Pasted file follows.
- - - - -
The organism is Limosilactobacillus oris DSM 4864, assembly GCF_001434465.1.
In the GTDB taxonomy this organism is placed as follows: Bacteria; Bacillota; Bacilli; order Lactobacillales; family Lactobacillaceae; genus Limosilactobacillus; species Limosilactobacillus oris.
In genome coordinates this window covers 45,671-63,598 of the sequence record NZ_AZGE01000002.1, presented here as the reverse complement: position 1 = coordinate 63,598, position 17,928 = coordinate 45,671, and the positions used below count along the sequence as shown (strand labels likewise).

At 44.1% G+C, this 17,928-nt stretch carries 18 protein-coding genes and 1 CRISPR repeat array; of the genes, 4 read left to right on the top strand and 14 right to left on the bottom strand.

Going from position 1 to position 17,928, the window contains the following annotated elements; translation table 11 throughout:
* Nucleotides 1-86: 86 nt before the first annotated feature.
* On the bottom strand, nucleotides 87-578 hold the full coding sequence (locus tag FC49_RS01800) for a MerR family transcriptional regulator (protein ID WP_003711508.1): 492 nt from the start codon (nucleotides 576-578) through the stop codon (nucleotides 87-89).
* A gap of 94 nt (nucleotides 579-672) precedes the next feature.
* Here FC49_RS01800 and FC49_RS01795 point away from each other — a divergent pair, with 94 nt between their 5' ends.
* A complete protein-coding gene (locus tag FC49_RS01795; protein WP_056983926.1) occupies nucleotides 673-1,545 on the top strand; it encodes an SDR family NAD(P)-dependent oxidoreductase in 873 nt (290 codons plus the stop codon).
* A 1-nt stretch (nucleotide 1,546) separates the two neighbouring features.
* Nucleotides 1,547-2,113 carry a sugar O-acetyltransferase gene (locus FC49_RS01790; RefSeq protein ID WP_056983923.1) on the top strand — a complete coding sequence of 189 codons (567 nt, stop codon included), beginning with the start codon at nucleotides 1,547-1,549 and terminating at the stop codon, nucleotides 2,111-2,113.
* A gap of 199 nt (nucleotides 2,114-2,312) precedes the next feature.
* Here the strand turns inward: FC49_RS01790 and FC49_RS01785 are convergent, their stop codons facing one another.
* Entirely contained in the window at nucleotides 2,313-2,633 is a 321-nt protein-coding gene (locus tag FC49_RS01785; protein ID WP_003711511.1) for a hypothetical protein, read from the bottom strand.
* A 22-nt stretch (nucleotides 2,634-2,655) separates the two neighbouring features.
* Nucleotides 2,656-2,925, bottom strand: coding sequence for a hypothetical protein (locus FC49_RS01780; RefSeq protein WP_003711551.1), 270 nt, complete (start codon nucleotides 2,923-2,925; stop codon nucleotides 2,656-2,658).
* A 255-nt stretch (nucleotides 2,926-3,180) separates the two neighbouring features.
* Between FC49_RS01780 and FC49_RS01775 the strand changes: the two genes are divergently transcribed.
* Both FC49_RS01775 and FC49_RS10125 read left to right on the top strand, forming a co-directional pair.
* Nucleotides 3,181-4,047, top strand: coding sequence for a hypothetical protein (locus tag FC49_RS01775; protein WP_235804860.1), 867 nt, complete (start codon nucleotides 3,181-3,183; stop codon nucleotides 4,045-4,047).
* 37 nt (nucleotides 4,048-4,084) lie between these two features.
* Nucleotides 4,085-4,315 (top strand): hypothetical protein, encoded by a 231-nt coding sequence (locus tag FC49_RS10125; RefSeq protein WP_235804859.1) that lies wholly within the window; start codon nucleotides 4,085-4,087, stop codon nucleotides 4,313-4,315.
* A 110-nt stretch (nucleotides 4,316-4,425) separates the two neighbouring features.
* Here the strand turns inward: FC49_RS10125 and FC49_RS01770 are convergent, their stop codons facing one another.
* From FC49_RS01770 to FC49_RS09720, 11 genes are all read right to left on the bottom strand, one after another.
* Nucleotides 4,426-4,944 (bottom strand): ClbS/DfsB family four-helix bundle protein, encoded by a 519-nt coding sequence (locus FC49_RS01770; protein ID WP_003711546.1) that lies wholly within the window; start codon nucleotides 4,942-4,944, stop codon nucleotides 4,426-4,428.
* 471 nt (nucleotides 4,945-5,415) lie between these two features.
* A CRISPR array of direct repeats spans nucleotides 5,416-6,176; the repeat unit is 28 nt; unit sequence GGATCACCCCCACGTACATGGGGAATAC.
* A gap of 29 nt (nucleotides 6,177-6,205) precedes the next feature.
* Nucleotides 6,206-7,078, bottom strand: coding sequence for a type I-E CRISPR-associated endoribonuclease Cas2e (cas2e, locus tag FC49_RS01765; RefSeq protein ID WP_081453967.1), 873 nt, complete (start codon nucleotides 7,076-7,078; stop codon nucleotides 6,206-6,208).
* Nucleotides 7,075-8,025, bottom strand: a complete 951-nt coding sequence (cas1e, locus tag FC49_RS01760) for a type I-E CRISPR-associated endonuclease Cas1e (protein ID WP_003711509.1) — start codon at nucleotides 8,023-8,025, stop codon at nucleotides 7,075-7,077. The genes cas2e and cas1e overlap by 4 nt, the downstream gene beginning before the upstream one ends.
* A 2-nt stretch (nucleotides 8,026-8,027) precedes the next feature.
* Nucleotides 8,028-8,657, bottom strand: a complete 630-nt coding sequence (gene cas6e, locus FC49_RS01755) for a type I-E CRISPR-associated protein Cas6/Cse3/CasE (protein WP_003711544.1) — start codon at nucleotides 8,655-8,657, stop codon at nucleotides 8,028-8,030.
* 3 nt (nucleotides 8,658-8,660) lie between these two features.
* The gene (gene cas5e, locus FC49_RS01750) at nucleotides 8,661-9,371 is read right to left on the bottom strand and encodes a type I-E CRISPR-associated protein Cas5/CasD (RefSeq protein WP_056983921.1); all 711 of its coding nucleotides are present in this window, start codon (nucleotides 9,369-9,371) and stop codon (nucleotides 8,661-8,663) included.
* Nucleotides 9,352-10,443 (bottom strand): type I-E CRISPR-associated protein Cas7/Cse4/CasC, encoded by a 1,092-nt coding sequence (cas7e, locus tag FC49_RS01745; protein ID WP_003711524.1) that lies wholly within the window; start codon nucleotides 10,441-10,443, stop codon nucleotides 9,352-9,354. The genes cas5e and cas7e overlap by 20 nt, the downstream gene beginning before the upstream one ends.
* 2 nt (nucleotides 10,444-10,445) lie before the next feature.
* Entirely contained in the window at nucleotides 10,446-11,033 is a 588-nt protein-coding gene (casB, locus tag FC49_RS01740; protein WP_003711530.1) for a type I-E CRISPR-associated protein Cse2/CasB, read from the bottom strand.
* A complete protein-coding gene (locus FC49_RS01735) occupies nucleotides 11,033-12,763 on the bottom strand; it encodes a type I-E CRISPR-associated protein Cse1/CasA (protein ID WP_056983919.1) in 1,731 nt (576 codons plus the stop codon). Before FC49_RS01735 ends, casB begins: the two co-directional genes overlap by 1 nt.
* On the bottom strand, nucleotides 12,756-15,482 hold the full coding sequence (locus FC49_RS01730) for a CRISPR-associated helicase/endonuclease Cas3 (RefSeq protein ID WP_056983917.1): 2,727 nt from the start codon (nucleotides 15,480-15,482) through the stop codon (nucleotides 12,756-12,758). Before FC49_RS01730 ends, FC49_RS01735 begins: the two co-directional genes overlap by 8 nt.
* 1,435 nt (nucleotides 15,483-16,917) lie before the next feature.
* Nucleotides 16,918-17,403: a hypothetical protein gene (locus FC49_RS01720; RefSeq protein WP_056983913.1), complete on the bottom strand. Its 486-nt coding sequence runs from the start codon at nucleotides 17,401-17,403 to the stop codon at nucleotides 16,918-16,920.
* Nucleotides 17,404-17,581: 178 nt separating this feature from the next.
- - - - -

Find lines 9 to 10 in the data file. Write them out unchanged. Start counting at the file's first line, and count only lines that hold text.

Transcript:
* Here FC49_RS01800 and FC49_RS01795 point away from each other — a divergent pair, with 94 nt between their 5' ends.
* A complete protein-coding gene (locus tag FC49_RS01795; protein WP_056983926.1) occupies nucleotides 673-1,545 on the top strand; it encodes an SDR family NAD(P)-dependent oxidoreductase in 873 nt (290 codons plus the stop codon).